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Context-aware application development by means of runtime aspect weaving

On June 1st, 2015, Jose Manuel Felix defended his PhD thesis on efficient runtime adaptation of context-aware systems by means of dynamic aspect weaving, at the University of Oviedo [1]. He presented his dissertation in a publicly open presentation held in the School of Computer Engineering (Fig. 1). After commenting on every question raised by the assessing committee, he was awarded the highest grade (cum laude).

The thesis was supervised by Dr. Francisco Ortin. The PhD dissertation committee was composed of Professor Lidia Fuentes (University of Malaga), Dr. Jose Baltasar Garcia Perez-Schofield (University of Vigo), and Professor Juan Manuel Cueva (University of Oviedo).

The research work was funded by the Spanish Ministry of Science and Innovation (project TIN2011-25978), the European Union – through the European Regional Development Funds (ERDF) – and the Principality of Asturias – through its Science, Technology and Innovation Plan, grant GRUPIN14-100.

The main publications associated with this PhD thesis are [25]. The full text of the thesis is available on the Publication Open Repository of the University of Oviedo [1]. The source code of the platform developed, together with the context-aware example applications, and all the benchmarks used in the evaluation of the platform are also available for download.1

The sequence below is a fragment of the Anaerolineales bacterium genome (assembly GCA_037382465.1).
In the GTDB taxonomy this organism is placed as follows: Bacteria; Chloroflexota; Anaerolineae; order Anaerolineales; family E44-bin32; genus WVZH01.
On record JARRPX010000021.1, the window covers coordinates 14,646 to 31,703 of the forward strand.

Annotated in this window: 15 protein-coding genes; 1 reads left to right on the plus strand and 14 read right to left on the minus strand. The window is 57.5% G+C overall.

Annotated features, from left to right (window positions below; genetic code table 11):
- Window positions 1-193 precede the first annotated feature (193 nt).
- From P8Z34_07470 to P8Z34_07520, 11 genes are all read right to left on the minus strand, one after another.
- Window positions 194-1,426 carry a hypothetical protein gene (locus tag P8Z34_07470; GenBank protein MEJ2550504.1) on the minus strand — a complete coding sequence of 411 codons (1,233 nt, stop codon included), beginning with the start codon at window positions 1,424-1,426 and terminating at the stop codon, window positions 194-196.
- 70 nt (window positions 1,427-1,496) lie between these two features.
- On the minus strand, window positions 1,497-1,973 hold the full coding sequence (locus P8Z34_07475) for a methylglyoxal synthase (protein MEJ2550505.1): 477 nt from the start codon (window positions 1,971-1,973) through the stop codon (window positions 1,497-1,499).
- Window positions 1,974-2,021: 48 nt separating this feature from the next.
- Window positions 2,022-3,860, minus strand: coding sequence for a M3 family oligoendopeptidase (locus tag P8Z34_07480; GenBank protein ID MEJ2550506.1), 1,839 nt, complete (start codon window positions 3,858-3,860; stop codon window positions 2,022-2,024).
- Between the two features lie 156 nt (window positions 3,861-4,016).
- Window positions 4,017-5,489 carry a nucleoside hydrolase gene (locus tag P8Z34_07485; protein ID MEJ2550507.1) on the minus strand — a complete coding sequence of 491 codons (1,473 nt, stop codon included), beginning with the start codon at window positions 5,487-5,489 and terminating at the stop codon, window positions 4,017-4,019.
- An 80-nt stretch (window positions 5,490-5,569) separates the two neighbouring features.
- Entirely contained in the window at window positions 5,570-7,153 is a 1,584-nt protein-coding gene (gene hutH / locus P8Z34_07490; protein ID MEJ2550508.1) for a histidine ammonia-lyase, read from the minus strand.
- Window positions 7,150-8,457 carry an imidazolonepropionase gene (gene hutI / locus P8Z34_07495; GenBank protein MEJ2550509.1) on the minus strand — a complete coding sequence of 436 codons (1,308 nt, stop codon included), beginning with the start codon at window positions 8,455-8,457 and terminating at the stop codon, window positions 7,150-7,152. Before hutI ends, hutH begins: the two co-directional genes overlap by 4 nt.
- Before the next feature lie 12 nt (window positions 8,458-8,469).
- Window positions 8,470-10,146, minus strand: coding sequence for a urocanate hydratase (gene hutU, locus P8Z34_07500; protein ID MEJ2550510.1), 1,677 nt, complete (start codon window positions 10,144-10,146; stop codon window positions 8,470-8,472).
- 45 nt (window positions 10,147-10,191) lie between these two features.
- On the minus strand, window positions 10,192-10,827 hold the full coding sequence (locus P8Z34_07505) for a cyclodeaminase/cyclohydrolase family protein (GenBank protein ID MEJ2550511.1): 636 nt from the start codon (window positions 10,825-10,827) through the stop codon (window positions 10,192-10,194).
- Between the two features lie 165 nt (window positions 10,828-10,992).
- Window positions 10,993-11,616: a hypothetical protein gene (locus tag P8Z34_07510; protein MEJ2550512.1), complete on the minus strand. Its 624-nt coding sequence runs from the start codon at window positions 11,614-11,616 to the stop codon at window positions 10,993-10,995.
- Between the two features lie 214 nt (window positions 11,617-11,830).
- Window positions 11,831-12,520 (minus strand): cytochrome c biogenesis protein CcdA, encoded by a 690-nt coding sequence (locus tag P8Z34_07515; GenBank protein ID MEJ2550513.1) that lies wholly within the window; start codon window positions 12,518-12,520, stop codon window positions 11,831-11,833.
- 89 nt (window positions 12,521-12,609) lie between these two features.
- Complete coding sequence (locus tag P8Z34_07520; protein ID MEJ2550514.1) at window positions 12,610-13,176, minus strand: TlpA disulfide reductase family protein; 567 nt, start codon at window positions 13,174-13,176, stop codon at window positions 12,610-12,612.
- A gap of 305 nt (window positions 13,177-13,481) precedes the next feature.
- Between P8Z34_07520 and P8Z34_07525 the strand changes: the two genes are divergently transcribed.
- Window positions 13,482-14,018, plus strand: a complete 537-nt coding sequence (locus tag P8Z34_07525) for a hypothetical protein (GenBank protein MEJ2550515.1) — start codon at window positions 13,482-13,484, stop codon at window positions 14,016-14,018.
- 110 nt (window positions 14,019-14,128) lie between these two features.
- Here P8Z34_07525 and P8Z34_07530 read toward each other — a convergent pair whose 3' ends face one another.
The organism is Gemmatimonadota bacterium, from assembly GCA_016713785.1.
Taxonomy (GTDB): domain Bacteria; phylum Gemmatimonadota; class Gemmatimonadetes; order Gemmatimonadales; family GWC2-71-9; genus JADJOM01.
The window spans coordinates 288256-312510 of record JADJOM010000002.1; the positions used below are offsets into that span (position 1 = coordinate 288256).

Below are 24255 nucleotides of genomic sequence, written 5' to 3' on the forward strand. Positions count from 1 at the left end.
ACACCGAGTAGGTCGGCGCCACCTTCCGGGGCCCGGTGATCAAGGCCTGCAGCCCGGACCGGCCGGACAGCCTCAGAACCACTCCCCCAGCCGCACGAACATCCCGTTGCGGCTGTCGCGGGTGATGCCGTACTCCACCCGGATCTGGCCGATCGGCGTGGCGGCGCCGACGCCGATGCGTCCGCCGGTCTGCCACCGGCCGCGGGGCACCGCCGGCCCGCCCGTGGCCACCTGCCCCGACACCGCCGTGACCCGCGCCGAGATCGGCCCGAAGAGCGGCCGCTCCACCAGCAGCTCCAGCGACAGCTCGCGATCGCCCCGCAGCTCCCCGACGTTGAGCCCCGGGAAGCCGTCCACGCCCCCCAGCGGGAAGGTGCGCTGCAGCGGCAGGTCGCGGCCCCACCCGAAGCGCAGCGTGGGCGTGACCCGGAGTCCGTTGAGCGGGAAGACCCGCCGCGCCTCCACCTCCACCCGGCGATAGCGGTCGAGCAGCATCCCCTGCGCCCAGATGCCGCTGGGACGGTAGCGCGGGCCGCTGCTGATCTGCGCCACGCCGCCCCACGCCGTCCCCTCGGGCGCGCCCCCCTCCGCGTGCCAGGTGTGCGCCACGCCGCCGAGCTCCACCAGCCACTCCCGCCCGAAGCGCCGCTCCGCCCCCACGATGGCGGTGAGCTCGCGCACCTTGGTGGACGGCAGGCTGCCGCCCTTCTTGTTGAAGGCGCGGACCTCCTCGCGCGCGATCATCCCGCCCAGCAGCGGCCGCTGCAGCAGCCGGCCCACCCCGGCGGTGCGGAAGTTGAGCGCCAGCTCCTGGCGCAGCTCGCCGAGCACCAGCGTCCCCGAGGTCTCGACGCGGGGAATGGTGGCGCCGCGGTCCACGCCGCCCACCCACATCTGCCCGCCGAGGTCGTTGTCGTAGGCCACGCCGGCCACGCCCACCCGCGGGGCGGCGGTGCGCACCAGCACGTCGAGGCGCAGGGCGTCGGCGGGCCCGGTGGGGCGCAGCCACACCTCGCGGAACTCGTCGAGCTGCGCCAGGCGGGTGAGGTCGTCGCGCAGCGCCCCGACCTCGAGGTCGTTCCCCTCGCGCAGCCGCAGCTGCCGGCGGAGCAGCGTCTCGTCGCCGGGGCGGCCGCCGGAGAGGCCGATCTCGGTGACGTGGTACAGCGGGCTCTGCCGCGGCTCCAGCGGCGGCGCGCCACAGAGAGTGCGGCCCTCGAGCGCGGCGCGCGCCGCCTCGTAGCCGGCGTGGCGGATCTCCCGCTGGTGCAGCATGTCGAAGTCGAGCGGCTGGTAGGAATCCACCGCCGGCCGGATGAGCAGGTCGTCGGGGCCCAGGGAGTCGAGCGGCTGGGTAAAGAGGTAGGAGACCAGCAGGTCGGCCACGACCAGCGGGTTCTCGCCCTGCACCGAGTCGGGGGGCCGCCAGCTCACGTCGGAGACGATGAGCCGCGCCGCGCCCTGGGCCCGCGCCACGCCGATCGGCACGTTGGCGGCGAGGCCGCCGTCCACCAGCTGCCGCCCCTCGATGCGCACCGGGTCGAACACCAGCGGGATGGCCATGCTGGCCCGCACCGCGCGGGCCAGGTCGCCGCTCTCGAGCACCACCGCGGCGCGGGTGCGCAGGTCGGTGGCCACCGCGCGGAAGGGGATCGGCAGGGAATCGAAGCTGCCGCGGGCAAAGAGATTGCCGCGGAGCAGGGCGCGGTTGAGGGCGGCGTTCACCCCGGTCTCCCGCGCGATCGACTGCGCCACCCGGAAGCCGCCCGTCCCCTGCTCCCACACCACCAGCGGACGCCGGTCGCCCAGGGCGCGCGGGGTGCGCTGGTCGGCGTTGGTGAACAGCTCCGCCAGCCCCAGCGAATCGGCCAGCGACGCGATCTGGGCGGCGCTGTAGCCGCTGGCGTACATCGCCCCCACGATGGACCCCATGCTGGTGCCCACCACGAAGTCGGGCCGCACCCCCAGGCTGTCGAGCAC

Fig. 1.

PhD dissertation defense.

PhD dissertation defense.

1.Thesis summary

The thesis discusses the use of dynamic aspect weaving to support the development of context-aware applications. Context-aware systems must be capable of adapting themselves to their execution environments. Since dynamic aspect weaving allows the dynamic adaptation of running applications, offering a high level of runtime adaptability, the thesis analyzes the suitability of dynamic aspect weaving to fulfill the dynamism requirements of context-aware applications.

Aspect-Oriented Programming (AOP) is a programming paradigm aimed at increasing the modularity of applications by allowing the separation of cross-cutting concerns [3]. An aspect weaver takes the different concerns of an application and generates the target program.

Usually, aspect weaving is performed statically, before application execution, or when classes are about to be loaded into memory. There are also AOP tools that allow aspect (un)weaving at runtime. However, these tools have important limitations such as a lower runtime performance and a smaller set of execution points (join points) to adapt runtime applications [5].

The first contribution of this thesis is the design and implementation of a dynamic aspect weaver for the .Net platform called DSAW [4]. DSAW provides an efficient way to adapt running applications at the virtual machine level: any programming language for the .Net platform can be used and the application source code is not necessary.